Overall Long Island schools’ 4th Grade English Language Arts performance results exceed New York State. The gap between low-poverty and high-poverty schools, narrowed until 2009, but has since increased.
8th Grade Math results continue to exceed New York State. Performance for high-poverty schools improved until 2009. Dramatic declines were seen in 2013.
Why is this important?
According to the NYS Education Department, the Grade 4 English Language Arts (ELA) exam and the Grade 8 Mathematics exam reflect benchmarks that identify those students who are on target to pass, and those who may have difficulty passing, the English and Mathematics Regents Exams when they reach high school. These are part of the requirements for graduating with NYS’ “Regents Diploma.”
How are we doing?
Schools are ultimately about student performance and below we provide several indicators that measure performance throughout the educational queue, including 4th grade English and math, 8th grade English and math, and a composite measure of “college readiness” which reflects student scores across numerous high school Regent’s examinations.
The picture is further complicated by NYS’s recent decisions to increase the raw score that would indicate “passing” on the various tests, and then to adopt the “Common Core” academic standards. The Common Core is a national curriculum and a series of corresponding educational benchmarks that have been agreed upon by most of the American states. As NYS implements the Common Core, comparisons of student performance (on both raw scores and passing rates) across years become invalid because one year’s test in a given grade and subject might not be measuring the same skills as the next year’s test. Given these changes—NY’s move to the Common Core and varying cut scores by year—we see substantial fluctuations in the academic performance measures across years that are not reflective of differences in learning; but instead, they are reflections of changes in curricula and tests.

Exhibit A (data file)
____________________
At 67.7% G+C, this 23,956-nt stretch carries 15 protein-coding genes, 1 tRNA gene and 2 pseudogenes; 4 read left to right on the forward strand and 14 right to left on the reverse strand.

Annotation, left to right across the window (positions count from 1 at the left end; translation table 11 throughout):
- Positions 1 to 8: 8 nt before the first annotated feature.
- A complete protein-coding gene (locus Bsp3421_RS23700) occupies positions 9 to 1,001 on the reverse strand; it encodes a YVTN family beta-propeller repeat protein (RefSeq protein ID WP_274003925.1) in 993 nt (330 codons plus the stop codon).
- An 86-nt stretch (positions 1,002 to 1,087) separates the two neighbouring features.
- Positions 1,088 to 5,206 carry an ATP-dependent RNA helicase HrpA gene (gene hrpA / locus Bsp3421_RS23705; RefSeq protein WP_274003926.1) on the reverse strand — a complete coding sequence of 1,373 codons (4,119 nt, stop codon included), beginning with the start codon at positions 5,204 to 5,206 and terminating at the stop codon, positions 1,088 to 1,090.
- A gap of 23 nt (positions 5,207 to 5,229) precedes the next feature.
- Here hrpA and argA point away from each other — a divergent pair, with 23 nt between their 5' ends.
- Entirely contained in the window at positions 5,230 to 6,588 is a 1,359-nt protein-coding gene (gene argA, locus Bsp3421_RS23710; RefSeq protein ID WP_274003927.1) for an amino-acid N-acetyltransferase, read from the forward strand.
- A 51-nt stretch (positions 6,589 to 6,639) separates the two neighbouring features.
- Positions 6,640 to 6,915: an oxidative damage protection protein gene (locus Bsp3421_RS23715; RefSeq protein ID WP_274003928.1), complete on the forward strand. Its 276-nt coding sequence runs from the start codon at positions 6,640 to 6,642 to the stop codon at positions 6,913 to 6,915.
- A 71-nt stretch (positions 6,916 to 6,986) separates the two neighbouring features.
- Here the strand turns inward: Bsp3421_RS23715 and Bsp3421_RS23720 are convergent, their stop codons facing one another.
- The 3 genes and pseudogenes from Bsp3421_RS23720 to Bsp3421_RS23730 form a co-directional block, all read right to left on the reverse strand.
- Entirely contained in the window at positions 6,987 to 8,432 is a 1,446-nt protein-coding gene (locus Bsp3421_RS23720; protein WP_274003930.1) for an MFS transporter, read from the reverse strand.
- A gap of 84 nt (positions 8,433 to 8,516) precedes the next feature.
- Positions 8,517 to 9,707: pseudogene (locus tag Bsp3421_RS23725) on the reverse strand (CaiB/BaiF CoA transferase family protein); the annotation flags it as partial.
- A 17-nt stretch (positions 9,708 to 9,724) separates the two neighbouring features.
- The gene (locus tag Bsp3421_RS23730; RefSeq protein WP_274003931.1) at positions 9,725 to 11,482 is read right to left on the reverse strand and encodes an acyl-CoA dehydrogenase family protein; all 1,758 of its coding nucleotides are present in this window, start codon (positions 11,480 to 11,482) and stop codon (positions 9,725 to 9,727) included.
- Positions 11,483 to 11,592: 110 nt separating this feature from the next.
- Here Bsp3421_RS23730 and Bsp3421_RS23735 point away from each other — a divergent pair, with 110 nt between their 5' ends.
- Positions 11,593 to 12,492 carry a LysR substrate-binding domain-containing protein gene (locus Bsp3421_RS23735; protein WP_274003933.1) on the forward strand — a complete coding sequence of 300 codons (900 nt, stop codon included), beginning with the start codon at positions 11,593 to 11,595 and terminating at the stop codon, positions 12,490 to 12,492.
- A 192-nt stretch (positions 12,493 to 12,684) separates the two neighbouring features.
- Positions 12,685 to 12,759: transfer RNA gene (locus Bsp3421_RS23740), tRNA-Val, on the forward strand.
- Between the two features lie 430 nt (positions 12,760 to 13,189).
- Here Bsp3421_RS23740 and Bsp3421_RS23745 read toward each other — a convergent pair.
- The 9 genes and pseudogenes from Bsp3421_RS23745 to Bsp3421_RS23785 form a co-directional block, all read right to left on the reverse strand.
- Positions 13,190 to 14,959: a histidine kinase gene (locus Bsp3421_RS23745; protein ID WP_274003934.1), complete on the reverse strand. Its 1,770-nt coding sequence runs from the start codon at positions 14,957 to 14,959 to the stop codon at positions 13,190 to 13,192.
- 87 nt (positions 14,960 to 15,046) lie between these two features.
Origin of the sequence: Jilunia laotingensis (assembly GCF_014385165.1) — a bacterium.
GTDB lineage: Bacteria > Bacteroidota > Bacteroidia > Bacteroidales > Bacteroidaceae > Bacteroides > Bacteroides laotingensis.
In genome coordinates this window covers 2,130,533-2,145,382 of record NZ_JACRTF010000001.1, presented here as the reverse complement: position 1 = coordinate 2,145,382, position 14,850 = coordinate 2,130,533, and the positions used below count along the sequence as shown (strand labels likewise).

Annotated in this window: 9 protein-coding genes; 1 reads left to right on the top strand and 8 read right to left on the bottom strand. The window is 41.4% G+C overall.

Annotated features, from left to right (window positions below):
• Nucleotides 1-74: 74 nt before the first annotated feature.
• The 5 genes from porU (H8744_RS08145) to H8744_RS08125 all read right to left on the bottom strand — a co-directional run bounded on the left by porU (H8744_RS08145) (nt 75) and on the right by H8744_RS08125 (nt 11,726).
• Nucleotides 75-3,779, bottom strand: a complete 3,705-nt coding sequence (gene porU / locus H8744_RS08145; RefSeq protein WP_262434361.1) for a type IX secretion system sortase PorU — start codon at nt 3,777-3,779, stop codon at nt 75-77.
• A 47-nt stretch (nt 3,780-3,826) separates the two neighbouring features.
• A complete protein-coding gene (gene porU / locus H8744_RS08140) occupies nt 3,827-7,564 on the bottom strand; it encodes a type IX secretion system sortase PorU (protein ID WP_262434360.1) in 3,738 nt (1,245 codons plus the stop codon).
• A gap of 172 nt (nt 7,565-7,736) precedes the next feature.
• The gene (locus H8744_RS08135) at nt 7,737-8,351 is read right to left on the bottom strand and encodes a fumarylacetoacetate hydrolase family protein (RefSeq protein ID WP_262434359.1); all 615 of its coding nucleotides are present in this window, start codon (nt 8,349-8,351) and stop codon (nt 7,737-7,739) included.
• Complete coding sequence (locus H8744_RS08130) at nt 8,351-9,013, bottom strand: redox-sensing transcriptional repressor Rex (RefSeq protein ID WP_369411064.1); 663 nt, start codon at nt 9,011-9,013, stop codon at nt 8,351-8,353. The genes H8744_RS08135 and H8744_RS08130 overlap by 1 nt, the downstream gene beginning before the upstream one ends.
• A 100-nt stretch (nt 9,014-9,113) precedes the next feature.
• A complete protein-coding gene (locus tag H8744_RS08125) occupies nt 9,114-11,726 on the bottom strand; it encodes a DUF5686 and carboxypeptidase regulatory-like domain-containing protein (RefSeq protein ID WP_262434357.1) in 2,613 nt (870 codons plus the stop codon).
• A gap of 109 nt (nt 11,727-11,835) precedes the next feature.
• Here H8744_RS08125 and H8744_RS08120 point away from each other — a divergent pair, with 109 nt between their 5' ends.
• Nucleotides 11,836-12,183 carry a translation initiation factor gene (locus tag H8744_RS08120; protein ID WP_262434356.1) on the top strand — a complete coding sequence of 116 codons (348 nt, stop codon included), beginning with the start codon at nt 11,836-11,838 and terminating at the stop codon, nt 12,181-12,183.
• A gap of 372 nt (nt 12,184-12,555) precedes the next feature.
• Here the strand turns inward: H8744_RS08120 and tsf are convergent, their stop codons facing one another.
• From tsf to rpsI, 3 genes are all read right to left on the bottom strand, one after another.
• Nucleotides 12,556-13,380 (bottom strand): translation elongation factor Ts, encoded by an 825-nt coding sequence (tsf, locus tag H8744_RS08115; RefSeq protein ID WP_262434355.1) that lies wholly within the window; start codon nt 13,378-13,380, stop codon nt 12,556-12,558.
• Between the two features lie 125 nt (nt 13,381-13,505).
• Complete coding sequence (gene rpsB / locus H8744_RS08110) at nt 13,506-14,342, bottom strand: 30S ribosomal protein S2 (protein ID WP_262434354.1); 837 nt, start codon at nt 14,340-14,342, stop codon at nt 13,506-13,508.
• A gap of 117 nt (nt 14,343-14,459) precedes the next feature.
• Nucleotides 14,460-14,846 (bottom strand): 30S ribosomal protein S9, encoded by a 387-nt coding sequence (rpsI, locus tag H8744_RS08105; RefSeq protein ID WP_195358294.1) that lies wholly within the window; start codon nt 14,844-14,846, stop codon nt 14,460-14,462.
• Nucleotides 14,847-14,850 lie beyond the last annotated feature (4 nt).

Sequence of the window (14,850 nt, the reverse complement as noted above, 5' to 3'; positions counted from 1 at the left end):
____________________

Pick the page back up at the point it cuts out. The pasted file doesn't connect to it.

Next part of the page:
These curricular and cut score changes present problems for comparisons across years. We have shown in prior Index reports that even though raw scores remained relatively constant across years, the percent passing fluctuated downward as a function of setting a new standard for “passing”. The adoption of the Common Core creates an entirely new framework not comparable with prior years. That said, comparisons within a given year (like those we do for low-, mid-, and high- poverty schools) are still valid.
Fourth Grade English
The percent passing the English 4 test shows a pattern of decline beginning in 2010. These declines reflect the combination of changes in curriculum, content, and standards for being considered proficient.
Next consider the English 4 results disaggregated by school poverty. The chart shows steady performance for all schools through 2009, with the poorest schools still substantially below their mid poverty and low poverty counterparts. Again, starting in 2010, there is a decline for all three categories that is likely the result of curricular changes. There is an indication that changing the cut line for passing did have a larger impact on performance of students in high-poverty schools.
4th Grade Mathematics
The performance of students on 4th grade math tests shows a similar pattern to what we describe for English. Overall, students’ performance shows slight increases until 2010. The declines in percent passing seemingly reflect adoption of new thresholds for demonstrating proficiency beginning in 2010.
8th Grade English and Math Performance
The patterns for 8th grade English and Math are very similar to the 4th grade counterparts. Improving trends through 2009 were reversed beginning in 2010. Long Island students continue to outperform New York State students as a whole. While the 2012 numbers are better for both tests than they were in 2010, performance declined sharply in 2013 when only 45% of Long Island students passed the English 8 exam and 34% passed the 8th grade math exam.
The comparison across schools with different levels of poverty reveals differential changes. The gap between high-poverty schools and their more fortunate counterparts was actually decreasing between 2006 and 2009. However, beginning in 2010 the performance gap has widened. Most of that impact was observed in 2010. Interestingly, the gap between high- and mid- and low-poverty schools shrunk dramatically in between 2012 and 2013 on the 8th grade math test. However, this was not based on improved performance in the high-poverty schools. Rather, it was based on a steeper decline in pass rates in the mid and low-poverty schools.